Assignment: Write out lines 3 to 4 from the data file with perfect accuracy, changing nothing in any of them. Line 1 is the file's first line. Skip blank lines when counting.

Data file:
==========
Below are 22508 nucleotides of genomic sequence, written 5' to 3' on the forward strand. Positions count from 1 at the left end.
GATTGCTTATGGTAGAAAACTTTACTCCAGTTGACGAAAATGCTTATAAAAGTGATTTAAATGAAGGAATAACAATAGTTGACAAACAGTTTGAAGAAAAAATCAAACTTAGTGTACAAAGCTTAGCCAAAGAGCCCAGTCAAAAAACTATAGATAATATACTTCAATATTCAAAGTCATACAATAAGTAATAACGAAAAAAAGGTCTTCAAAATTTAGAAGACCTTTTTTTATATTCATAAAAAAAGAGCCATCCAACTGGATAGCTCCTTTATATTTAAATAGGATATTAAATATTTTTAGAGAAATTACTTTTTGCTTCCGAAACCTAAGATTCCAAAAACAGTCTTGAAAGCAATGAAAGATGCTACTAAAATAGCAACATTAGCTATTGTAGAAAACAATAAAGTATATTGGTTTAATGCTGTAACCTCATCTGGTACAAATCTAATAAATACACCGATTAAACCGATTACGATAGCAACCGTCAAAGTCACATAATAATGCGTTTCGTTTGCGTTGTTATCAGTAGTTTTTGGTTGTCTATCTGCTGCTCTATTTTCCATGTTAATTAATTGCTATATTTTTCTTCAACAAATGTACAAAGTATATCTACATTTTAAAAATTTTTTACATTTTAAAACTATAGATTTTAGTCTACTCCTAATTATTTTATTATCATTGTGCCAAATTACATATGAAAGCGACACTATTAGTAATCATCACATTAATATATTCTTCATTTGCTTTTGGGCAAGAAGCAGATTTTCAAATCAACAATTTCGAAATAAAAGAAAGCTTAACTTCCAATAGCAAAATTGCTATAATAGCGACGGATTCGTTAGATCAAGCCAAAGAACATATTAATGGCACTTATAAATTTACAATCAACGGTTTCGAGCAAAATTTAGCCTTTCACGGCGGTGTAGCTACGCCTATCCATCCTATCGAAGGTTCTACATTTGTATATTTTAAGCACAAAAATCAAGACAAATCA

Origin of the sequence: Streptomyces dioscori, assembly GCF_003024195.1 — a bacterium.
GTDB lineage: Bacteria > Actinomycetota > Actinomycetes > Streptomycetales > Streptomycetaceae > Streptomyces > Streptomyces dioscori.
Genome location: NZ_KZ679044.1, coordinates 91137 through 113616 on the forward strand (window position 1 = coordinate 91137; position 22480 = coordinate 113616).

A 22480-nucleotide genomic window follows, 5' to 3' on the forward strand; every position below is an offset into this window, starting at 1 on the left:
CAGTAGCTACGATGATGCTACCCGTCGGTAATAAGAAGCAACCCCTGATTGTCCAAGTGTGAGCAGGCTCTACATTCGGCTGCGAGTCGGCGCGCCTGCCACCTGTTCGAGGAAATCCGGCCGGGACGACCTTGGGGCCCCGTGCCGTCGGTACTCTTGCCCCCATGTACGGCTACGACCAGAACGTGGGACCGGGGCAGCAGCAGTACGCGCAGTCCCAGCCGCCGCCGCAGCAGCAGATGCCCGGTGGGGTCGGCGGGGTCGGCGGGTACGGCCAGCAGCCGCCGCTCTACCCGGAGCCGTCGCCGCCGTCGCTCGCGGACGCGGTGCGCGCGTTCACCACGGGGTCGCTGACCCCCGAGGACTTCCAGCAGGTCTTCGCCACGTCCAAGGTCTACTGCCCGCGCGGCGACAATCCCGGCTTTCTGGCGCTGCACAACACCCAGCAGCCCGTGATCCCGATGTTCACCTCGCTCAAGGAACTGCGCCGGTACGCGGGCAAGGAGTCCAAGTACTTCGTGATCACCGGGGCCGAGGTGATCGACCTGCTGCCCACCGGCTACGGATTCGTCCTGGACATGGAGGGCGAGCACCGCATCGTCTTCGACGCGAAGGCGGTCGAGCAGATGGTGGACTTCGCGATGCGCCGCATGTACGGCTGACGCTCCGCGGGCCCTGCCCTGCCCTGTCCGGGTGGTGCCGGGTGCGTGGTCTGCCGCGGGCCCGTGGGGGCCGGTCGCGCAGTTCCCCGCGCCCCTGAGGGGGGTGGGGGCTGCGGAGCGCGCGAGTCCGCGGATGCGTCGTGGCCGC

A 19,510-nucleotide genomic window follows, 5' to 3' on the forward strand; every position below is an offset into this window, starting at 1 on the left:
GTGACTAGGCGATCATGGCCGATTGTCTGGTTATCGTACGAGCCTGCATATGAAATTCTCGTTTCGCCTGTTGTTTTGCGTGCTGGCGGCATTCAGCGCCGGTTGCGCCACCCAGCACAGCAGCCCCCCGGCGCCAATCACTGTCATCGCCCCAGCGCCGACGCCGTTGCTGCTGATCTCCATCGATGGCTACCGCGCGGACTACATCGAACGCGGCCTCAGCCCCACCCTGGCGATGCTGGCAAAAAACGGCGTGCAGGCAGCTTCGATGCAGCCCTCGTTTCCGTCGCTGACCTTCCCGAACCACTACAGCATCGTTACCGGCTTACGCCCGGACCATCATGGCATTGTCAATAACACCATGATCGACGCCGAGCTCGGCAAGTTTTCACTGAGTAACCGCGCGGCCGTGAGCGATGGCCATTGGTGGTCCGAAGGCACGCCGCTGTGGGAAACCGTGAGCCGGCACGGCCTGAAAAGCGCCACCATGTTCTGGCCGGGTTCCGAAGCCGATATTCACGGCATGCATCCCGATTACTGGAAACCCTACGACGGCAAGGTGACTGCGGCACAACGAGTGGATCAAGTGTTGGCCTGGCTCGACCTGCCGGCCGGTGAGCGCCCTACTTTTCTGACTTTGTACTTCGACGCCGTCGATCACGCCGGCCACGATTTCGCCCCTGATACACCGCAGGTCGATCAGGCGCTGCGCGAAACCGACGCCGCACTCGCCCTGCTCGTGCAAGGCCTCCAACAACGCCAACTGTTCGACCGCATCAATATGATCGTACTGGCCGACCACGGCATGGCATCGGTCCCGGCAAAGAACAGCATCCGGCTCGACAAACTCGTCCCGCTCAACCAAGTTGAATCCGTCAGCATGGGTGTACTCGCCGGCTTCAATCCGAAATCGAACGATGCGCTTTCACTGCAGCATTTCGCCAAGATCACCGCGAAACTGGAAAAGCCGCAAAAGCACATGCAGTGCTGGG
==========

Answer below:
Origin of the sequence: Streptomyces dioscori, assembly GCF_003024195.1 — a bacterium.
GTDB lineage: Bacteria > Actinomycetota > Actinomycetes > Streptomycetales > Streptomycetaceae > Streptomyces > Streptomyces dioscori.